"Unaccountable" Pentagon Officials Have "Weaponized" Vetting Of Trump Appointees: WSJ - Nothing ends a Washington career like being branded an unacceptable national-security risk. That’s why officials adjudicating personnel-security cases must act in a mature, objective and nonpartisan fashion. But when it comes to vetting Trump appointees, they often aren’t. Instead, security clearances are being weaponized against the White House by hostile career bureaucrats, thwarting the president’s agenda by holding up or blocking appointees. Consider the case of Adam Lovinger. Mr. Lovinger is a highly regarded and politically conservative Defense Department official. In January 2017, the Trump administration made a “by name” request for him to serve as a senior director on the White House National Security Council. Before departing the Pentagon that January, Mr. Lovinger raised documented concerns with his supervisor about the misuse of contractors. One outfit, run by a woman Chelsea Clinton describes as her “best friend,” was being used to perform foreign-relations activities on behalf of the U.S. Mr. Lovinger, an attorney, perceived the arrangement as violating a federal law delineating inherently governmental functions. He also took issue with millions of dollars in public funds being spent on contractor studies of questionable relevance. One taxpayer-funded study sought to determine whether Americans are a “war-like people.” Months after Mr. Lovinger raised these issues, the Pentagon suspended his security clearance and his White House detail was canceled without warning. The reason? Specious, and constantly evolving, claims of misconduct. One of Mr. Lovinger’s alleged transgressions was that Pentagon officials had improperly marked an academic report he took aboard an airplane for reading. The father of three, his family’s primary breadwinner, remains on administrative leave. The same official who suspended Mr. Lovinger’s security clearance is now moving to cut off his pay while the allegations are under review. Amplifying due-process concerns, the panel rendering the final decision reports to the official who suspended him. She refuses to recuse herself or her subordinates despite a conflict of interest.

    Democratic leadership backs right-wing military-intelligence primary candidates --A tape recording made in January and leaked last week to the Intercept captures House Minority Whip Steny Hoyer, the number two Democrat in the House of Representatives, telling a liberal candidate for the Democratic nomination in the Sixth Congressional District of Colorado that he should pull out in favor of the choice of the party leadership, Iraq War veteran and former paratrooper Jason Crow, who is now a well-connected corporate lawyer.The liberal candidate, “green” capitalist Levi Tillemann, had previously denounced Hoyer’s intervention and released notes of their discussion, but the tape recording provides a more detailed picture of the electoral strategy being pursued by the Democratic Party leadership in 2018.With Crow engaged in a primary contest against two more liberal opponents, Tillemann and David Aarestad, a lawyer for the University of Colorado and health care activist, the Democratic Congressional Campaign Committee (DCCC) gave Crow its highest token of support, designating his candidacy as part of the “Red to Blue” campaign. The DCCC has poured money into the district to support him.Aarestad withdrew from the race last month under pressure from Washington, but Tillemann has refused to do so. The recording is from a face-to-face meeting at the Denver Hilton between Hoyer and Tillemann. Hoyer can be heard saying, “Staying out of primaries sounds small-D democratic, very intellectual and very interesting. But it was clear that it was our policy and our hope that we could, early on, try to come to an agreement on a candidate that we thought could win the general, and to give that candidate all the help we could give them.”  Similar interventions have been reported in Democratic primary campaigns in Texas, Florida, New York, Pennsylvania, Nebraska, Minnesota, California and other states. In virtually every case, the party leadership has favored the more right-wing candidate against those who described themselves as “progressives” or hailed from the Bernie Sanders wing of the party.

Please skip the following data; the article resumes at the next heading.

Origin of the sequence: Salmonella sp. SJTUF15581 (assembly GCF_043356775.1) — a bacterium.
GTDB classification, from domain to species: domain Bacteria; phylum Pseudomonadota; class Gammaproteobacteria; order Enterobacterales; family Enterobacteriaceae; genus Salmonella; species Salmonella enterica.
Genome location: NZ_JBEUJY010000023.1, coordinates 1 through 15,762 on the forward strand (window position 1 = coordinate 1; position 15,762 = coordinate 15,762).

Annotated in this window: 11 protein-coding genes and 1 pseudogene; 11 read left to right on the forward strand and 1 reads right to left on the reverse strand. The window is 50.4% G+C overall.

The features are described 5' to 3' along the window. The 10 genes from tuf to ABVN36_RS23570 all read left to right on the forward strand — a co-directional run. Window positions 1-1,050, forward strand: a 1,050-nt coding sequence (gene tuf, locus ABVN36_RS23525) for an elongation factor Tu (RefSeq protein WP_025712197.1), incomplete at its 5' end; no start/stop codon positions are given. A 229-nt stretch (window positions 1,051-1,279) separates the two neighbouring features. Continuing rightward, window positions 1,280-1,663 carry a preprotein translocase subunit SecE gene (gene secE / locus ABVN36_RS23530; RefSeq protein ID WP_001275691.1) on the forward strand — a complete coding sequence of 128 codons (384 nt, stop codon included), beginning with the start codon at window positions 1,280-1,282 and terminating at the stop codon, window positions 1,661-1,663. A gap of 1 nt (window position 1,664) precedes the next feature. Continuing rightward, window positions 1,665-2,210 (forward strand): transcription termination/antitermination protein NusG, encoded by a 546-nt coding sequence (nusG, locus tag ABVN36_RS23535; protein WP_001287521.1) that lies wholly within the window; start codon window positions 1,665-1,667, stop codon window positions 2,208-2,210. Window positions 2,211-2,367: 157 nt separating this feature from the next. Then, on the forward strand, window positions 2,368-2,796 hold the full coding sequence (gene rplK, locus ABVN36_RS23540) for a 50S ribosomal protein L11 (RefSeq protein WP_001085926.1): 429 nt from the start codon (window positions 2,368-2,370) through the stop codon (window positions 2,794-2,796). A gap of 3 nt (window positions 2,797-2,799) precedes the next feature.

FCC commissioner broke the law by advocating for Trump, officials find - Republican FCC commissioner Michael O’Rielly broke a federal law preventing officials from advocating for political candidates when he told a crowd that one way to avoid policy changes was to “make sure that President Trump gets reelected,” according to a newly released letter from government officials. O’Rielly was warned by the officials about making similar comments in the future. The Hatch Act bars many federal employees from using their offices to influence an election. During the conservative CPAC conference in February, which was also attended by FCC chairman Ajit Pai, O’Rielly was asked about how to avoid rapid swings in policy ushered in by a new administration. “I think what we can do is make sure as conservatives that we elect good people to both the House, the Senate, and make sure that President Trump gets reelected,” he responded, adding that there would also be a fight in the US Senate over net neutrality rules.After he made the comments, the watchdog group American Oversight filed a letter with the Office of Special Counsel, which handles Hatch Act complaints. In response to the group’s letter, the Office of Special Counsel said today that O’Rielly did, in fact, violate the Hatch Act. The letter said O’Rielly responded that he was only trying to provide an explanatory answer to how those changes in policy could be stopped, but the office rejected that reasoning. The office said it has sent a warning letter to O’Rielly this time, but will consider other infractions “a willful and knowing violation of the law” that could lead to legal action.